Toyota Celica GT Rally is a 3D racing game in the likes of Accolade's Test Drive, developed for the Atari ST, Commodore Amiga and PC (MS-DOS), Amstrad CPC and ZX Spectrum. This game took the racing genre of the era, into another dimension.
STORY / GAMEPLAY Toyota Celica GT, is quite decent for the 8bit and one of the most realistic driving games for the 16bit home computers. Your task is to drive your Toyota Celica and beat your opponents (time is the most important), through 30 demanding levels from rainy England to snowy Finland and the sandstorm hit Mexico! Your only weapon to this is your skills in driving and of course the guidance from your co-driver (much useful when low visibility is countered such as when racing under snowy conditions. On the 16bit versions, the co-driver will give some guidance, but should you want every bend and turn indicated you'll need to carry out your own co-driver preparation. The way the co-driver is acting can be altered the way you want by selecting the racing map area and instruct where your co-driver should indicate the soft or hard turns! The game also supports reversed steering, an impressive for its time addition in the racing games genre! The gears can be manual or automatic. Toyota Celica GT is one of the most impressive rally games ever released for the home-computers of the 90s!
GRAPHICS / SOUND Toyota Celica's graphics are -in one word- superb. The game features great dashboard view and racing tracks with different weather conditions (just look at the snow dropping at your windscreen), realistic view of the driver shifting and turning the wheel (supported only on the Amiga, ST and PC versions). The game's visuals include a mix of 3D and pseudo-3D objects such as houses, trees etc but only with 16-20 colors on-screen. The Amiga version is actually an Atari ST direct port! Comparably, the MS-DOS version is way different in graphics (more detailed) and the game looks like it's being re-programmed for the IBM-compatible computers. The Amiga (and the ST) versions occasionally have framerate problems but this is not enough to ruin the experience. The game is very playable and fun in every aspect! Soundwise, the game has some fantastic sampled engine effects, a digitized co-driver voice and a cool, 70s style, intro music in high sampling rate (as usual).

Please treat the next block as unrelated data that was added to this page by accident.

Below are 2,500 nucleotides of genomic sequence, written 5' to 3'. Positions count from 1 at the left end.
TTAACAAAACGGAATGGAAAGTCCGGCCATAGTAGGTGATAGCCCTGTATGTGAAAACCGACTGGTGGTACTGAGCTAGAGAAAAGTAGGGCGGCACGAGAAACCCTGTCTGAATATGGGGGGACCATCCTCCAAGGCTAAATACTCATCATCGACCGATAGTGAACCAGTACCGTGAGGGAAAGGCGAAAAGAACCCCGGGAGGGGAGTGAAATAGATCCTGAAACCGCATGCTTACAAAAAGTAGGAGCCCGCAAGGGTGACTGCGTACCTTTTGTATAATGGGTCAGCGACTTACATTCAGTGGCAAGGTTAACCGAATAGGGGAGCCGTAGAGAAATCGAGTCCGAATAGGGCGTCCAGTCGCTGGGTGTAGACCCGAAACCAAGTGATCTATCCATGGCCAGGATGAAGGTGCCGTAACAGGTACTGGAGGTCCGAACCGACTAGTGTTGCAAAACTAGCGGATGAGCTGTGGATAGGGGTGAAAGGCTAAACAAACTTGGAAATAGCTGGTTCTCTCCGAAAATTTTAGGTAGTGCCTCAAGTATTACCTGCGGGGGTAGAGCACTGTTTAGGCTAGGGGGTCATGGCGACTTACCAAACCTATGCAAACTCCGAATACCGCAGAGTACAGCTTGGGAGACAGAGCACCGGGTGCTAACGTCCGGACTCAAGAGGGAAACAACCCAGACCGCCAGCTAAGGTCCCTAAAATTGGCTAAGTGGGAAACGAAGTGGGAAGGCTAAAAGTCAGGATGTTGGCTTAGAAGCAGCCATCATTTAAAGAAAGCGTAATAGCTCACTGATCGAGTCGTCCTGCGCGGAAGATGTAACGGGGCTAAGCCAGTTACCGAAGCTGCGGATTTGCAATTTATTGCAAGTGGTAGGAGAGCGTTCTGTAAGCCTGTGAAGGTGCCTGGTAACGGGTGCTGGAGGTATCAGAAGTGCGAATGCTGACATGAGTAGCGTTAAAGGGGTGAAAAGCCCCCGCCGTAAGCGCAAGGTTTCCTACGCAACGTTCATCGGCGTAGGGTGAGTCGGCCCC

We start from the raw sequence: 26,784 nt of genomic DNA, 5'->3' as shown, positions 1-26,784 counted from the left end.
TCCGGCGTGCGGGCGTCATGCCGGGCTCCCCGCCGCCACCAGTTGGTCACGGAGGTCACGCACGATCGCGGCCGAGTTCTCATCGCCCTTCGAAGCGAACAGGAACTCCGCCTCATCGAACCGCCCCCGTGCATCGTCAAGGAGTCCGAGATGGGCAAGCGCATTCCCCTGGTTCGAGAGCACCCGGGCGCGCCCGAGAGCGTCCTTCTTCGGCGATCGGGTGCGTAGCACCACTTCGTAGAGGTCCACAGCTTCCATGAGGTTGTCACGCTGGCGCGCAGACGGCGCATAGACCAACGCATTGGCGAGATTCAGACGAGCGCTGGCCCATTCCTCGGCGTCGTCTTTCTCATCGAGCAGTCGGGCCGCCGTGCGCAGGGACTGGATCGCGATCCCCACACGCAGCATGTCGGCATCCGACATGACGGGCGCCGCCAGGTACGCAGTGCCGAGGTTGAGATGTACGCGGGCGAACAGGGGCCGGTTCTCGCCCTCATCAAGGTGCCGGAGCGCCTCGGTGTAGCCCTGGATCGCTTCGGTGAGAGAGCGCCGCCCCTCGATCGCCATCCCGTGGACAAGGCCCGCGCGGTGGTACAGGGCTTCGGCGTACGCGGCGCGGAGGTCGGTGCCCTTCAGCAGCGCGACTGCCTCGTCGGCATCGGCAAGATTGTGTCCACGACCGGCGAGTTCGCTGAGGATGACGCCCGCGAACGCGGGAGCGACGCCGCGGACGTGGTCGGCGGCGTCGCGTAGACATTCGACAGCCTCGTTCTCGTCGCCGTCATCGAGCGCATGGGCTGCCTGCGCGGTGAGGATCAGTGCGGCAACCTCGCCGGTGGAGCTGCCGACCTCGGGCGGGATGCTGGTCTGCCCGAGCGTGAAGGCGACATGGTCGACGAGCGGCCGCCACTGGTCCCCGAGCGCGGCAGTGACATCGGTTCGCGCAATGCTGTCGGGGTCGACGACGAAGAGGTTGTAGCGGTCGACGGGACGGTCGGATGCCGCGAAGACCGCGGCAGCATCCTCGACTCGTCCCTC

GAMEPLAY SAMPLE VIDEO On our video below you may watch the Amstrad CPC, Atari ST and Amiga OCS versions of the game.
In-game music sample:
Some videos belong to retroshowcase.com (indicated); others not
CPU: Motorola MC68000 7.16 MHz MEMORY: 512KB of Chip RAM (OCS chipset - A500), 512 KB of Slow RAM or Trapdoor RAM can be added via the trapdoor expansion, up to 8 MB of Fast RAM or a Hard drive can be added via the side expansion slot. The ECS chipset (A500+) offered 1MB on board to 2MB (extended) of Chip RAM. GRAPHICS: The OCS chipset (Amiga 500) features planar graphics (codename Denise custom chip), with up to 5 bit-planes (4 in hires), allowing 2, 4, 8, 16 and 32 color screens, from a 12bit RGB palette of 4096 colors. Resolutions varied from 320x256 (PAL, non-interlaced, up to 4096 colors) to 640x512 (interlace, up to 4 colors). Two special graphics modes where also included: Extra Half Bright with 64 colors and HAM with all 4096 colors on-screen. The ECS chipset models (Amiga 500+) offered same features but also extra high resolution screens up to 1280x512 pixels (4 colors at once). SOUND: (Paula) 4 hardware-mixed channels of 8-bit sound at up to 28 kHz. The hardware channels had independent volumes (65 levels) and sampling rates, and mixed down to two fully left and fully right stereo outputs